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Survey goes out to Reek district residents

People can help board decide how to solve facility problems

The 1993 Reek School addition is shown here.

January 25, 2012 | 08:21 AM
LINN — Twice last year, the Reek School Board brought a plan forward to fix problems with the school building. Twice last year, the majority of district voters turned these ideas down.

Now, the School Board is asking district residents how they should proceed.

Last week, the board sent out a survey asking people to rank their top three potential solution to the facility problems at Reek — the deteriorating bricks, windows and roofs, the drainage issues, the desire to create a more secure main entrance, to name a few.

"The survey serves two purposes," Reek Administrator Joe Zirngibl said during a telephone interview Monday. "One is to get an idea of what the people want, and two, to better inform people of what the choices are."

Six options are present on the survey. Participants are asked to rank what they think are the top three solutions. They are to fill out numbers next to these options, which are on a tear-off portion, so the participant can drop it in the mail.

Survey replies are due Feb. 1, which doesn't give people much time to supply board members and school officials with their input.

But that's part of the plan.

"The reason we picked so quick a turn-around on this is if people set it down, they're not going to do it," Zirngibl said. "We wanted a little urgency to this."

The urgency may have something to do with existing structural problems at Reek, mainly with the 1993 addition to the school. Referendums in April and October last year were put forth for a $3.9 million renovation project which called for fixing the failing brick work, windows, roofs and create a more secure entrance, among other aspects.

The options on the survey response card are:

n Do nothing about the structural problems. "The school will continue to fall further into disrepair and will be closed," the survey states. "The cost of consolidating with another (nearby) school district will increase taxes 50- to 75-percent higher than current rates."

n Project A.

This is a "bare minimum" project estimated at $2 million. It would "repair brick work on the 1993 addition, replace roofs, repair heating system," the survey states, adding a note that this would be the least required to keep the school open, but "additional repair/renovation work will still be required at some point in the future."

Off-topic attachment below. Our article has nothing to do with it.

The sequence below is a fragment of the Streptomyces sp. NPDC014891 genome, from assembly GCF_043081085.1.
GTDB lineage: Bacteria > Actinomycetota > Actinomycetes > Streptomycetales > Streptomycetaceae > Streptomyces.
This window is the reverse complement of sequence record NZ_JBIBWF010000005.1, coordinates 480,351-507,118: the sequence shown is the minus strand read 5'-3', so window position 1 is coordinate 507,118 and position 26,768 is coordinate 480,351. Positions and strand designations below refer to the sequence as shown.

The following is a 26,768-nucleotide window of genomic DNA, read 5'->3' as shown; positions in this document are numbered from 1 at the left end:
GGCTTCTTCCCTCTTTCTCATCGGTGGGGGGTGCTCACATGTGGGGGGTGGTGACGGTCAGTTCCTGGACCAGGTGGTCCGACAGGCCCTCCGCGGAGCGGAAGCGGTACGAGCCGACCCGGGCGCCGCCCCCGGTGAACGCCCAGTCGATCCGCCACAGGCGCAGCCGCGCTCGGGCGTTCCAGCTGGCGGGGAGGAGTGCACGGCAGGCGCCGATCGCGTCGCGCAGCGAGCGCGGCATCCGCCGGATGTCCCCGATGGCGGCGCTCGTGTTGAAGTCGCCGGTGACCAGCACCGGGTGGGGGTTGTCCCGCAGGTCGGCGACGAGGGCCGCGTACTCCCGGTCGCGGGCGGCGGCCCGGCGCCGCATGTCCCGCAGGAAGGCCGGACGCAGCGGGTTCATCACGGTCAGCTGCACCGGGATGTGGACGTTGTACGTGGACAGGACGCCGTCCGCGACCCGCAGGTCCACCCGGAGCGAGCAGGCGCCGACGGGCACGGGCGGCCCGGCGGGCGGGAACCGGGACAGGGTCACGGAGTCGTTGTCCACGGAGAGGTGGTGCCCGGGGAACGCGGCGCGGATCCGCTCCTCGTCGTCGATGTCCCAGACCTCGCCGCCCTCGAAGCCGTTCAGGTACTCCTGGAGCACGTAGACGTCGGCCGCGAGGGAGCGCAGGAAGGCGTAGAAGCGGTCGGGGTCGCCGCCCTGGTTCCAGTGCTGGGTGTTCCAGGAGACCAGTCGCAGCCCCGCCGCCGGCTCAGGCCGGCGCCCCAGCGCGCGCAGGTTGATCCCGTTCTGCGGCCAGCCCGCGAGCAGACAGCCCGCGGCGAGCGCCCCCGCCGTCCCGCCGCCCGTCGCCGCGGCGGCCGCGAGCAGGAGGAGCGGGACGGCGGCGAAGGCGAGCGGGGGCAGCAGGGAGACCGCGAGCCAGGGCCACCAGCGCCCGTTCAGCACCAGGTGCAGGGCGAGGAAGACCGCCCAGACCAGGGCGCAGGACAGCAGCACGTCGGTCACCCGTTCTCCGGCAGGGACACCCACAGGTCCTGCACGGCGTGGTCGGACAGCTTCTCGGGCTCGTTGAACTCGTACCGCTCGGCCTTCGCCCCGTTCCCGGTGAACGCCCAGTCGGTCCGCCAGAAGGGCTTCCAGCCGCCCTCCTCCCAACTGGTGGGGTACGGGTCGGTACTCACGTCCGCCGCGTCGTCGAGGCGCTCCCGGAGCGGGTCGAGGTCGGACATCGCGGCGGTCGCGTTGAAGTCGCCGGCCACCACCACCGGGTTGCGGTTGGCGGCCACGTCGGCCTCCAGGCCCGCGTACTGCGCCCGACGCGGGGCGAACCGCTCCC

n Project B.

This is the same project voters rejected twice at the polls during last year's referendums.

n Project C.

Build a new school using the existing gymnasium. This project is estimated at $6 million and calls for the demolition of the current school, except the gym. A new addition would be built onto the east end and connect to the gym. The survey states this project would require the district to buy five acres east of the current site "to accommodate new playground areas. Parking would be in the front of the new school on the site of the existing facility. Gym, utility connections, septic system and well would be reused from current school."

n Project D. New dome school and site.

Although the school estimates this project will cost about $7 million, one of the architects who created this proposal turned estimates between $3.35 and more than $4 million (see sidebar). According to the survey, this plan calls for building a "thin-shell concrete dome structure on a new site."

n Project E. New conventional school and site. This project is estimated at $8 million. The survey states the cost estimate includes the purchase of between 7 and 10 acres, building a new facility, utilities, parking and site improvements as well as the demolition of the current school.

"Costs are based on industry standards and are only estimates," the survey response card states.

Why do it?

Zirngibl said board members are expected to use the results from this survey to determine a future course of action. By having participants identify three options, then ranking them — with a "1" being the most important, then "2" the second, etc. — he said this also may help the board take some options off the table.

Although he said the board hasn't established a time frame to pick an option, he hopes to have results compiled for the board by its next regular meeting Feb. 6.

"We're going to go into it with open minds," Zirngibl said. "We're going to look at all the numbers completely to find out what people will support the most."

However, Reek staff have been fielding one question since the survey was sent.

Zirngibl said that's been whether Reek is going to close next year.

"We're going to be here for quite some time, even if we don't get another referendum passed," he said. "But chances are, we can't do that forever."

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